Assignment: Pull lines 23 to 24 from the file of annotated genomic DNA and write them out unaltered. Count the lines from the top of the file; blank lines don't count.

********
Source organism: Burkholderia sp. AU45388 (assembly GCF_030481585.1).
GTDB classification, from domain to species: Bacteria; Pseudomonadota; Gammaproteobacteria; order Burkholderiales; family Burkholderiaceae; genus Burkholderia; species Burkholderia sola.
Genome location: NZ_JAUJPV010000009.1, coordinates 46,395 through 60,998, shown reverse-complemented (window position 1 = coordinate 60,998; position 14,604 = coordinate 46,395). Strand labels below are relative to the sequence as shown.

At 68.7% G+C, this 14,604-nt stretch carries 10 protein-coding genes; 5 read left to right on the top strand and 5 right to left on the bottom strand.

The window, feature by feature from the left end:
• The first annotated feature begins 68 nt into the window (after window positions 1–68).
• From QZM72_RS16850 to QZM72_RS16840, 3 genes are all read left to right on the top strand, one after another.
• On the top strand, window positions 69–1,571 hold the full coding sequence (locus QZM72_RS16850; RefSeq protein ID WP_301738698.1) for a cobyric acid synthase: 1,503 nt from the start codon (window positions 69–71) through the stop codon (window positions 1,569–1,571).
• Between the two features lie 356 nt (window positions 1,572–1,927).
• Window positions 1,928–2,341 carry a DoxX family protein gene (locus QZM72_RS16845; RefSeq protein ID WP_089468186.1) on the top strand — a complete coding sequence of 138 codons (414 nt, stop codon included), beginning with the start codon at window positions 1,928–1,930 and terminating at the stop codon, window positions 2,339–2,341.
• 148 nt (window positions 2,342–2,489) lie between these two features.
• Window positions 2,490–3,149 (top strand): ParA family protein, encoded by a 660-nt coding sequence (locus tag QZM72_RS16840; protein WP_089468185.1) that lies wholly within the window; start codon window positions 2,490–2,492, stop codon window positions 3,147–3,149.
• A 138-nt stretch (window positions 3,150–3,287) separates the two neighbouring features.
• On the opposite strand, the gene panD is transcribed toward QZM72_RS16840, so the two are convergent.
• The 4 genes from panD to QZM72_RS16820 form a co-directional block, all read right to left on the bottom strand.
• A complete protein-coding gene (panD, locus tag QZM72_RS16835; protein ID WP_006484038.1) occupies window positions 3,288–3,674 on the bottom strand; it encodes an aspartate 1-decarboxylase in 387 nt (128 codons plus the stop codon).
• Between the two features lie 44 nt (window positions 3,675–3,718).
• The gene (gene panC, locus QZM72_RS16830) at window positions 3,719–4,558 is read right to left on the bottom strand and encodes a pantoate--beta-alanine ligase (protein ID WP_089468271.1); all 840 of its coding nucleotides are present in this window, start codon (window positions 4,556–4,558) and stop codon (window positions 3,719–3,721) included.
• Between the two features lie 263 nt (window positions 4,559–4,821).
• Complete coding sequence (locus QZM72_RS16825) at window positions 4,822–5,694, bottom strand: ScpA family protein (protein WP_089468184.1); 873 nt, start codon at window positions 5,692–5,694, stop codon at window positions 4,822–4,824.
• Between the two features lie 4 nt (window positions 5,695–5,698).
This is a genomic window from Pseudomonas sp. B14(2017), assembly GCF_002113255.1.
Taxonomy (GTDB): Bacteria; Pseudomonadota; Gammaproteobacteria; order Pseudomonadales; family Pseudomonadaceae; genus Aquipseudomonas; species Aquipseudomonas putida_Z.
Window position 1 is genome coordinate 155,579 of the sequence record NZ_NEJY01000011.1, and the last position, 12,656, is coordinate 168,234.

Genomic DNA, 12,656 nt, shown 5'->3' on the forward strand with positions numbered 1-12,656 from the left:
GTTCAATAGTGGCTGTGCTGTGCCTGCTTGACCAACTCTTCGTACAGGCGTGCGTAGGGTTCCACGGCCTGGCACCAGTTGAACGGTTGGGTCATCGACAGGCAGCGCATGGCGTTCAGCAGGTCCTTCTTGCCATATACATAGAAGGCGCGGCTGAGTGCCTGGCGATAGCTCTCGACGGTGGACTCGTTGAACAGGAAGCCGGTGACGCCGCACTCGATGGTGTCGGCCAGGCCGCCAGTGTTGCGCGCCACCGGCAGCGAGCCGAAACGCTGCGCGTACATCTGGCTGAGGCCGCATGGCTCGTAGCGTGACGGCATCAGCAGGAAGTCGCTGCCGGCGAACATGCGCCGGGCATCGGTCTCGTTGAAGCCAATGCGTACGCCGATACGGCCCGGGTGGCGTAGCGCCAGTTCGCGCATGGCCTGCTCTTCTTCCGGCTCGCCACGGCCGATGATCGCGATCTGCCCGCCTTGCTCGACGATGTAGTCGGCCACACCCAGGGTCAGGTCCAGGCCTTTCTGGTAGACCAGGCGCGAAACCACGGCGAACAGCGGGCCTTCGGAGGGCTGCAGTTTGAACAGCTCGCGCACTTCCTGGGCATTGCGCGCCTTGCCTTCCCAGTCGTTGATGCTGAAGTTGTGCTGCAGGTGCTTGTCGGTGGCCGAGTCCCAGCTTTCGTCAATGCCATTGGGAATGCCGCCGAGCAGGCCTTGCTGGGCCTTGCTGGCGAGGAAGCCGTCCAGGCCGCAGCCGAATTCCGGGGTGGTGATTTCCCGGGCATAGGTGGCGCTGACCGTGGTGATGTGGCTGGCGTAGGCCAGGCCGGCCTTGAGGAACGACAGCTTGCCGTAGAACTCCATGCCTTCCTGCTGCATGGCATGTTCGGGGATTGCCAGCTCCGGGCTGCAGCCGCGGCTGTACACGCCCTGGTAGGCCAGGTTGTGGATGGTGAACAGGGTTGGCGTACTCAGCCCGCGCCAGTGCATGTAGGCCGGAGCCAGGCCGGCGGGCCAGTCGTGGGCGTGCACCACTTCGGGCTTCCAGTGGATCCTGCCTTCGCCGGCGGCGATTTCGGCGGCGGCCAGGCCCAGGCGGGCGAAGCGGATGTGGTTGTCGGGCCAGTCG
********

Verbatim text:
Taxonomy (GTDB): Bacteria; Pseudomonadota; Gammaproteobacteria; order Pseudomonadales; family Pseudomonadaceae; genus Aquipseudomonas; species Aquipseudomonas putida_Z.
Window position 1 is genome coordinate 155,579 of the sequence record NZ_NEJY01000011.1, and the last position, 12,656, is coordinate 168,234.